One of the most prominent aspects of my childhood was my adoration for Barbie. Besides my hand-me-down dollhouse, the movies were the most enjoyable from the brand’s merchandise; my favorite was Barbie in the Nutcracker. The pas de deux, which featured the heroine, “Clara,” was mesmerizing. I admired Clara, constantly wishing my name had been identical to hers. She inspired me to begin ballet, at the age of five. This children’s rendition of Marius Petipa’s ballet, The Nutcracker, established my passion for the art form.
The Sleeping Beauty, another of Petipa’s ballets, prompted a similar effect on, famed choreographer, George Balanchine. Making his first, onstage, appearance, as the role of Cupid, exposed him to all the harmonious elements that contribute to a ballet. It stimulated the epiphany of his love for the art form . Inspiring Balanchine to adopt ballet as his passion, and optimize his, otherwise, melancholic time at the ballet school, is significant to the existence of his legacy.
His greatness lies in his interpretation of the relationship between music and dance, initiation of neoclassical ballet, and collaborations with Lincoln Kirstein and Igor Stravinsky. George Balanchine, the second of three children, was born on January 22, 1904, in St. Petersburg, Russia; his birth name was Georgi Melitonovich Balanchivadze. The most sincere moments of his childhood were of the time spent in St. Petersburg. Their memorability relied upon the companionship of his, older and younger, siblings, Tamara and Andrei, and humility of their sources of entertainment. “Playing on Poklonnaya Hill, with its three ponds; about walking along the embankment of the Neva; about trips to the zoo” were the epitome of Balanchine’s, short-lived, childhood.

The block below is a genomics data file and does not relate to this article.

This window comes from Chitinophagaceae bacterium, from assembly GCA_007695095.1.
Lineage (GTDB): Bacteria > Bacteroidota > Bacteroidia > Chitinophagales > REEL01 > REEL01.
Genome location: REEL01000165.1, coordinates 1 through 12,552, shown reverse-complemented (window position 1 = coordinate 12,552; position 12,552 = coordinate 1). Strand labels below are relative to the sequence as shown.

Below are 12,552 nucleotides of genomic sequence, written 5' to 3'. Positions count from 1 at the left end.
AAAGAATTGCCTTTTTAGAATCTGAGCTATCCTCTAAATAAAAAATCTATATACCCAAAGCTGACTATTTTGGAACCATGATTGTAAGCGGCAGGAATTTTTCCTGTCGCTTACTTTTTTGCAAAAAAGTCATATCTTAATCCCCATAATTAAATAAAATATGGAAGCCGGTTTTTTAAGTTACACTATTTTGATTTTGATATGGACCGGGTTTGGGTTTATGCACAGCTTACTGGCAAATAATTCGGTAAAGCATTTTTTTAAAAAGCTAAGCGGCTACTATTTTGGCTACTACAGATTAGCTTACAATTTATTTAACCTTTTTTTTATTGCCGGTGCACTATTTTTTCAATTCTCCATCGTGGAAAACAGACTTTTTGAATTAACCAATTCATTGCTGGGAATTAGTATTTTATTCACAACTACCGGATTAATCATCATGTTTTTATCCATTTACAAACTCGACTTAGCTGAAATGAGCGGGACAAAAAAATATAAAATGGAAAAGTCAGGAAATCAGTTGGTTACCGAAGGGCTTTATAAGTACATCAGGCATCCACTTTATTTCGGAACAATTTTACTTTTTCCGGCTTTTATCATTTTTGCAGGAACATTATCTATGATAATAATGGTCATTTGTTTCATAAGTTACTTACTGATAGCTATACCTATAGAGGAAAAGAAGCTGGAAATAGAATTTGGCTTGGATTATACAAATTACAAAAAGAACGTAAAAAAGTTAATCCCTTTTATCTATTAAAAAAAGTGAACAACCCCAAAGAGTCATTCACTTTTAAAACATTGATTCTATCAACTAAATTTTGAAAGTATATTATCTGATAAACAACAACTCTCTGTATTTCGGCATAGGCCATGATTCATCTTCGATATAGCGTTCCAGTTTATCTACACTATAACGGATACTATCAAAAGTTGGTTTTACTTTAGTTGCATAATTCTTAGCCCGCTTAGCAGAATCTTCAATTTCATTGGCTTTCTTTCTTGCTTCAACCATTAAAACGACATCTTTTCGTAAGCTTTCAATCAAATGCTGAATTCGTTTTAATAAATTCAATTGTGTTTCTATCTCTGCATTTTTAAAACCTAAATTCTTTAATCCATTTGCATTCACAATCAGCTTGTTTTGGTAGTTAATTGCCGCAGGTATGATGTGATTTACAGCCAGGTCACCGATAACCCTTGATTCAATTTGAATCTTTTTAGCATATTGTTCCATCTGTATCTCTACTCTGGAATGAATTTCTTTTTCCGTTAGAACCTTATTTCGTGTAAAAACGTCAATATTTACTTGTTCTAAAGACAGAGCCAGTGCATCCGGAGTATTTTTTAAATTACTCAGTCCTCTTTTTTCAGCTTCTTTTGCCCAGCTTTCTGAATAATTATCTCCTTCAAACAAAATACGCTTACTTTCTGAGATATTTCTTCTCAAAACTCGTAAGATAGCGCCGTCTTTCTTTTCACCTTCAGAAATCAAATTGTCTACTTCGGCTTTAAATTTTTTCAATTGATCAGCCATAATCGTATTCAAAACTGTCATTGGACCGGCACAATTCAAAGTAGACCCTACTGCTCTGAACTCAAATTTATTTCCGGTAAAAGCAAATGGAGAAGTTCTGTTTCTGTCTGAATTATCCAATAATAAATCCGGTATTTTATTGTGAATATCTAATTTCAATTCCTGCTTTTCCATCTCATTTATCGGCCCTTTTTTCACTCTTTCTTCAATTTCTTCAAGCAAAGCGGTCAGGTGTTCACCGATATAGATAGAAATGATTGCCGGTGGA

After their father, Milton Antonovich Balanchivadze, won a state lottery, irresponsible spending left the family bankrupt. Their “twelve-room apartment” was repossessed, and the family moved into their small dacha in southwestern Finland.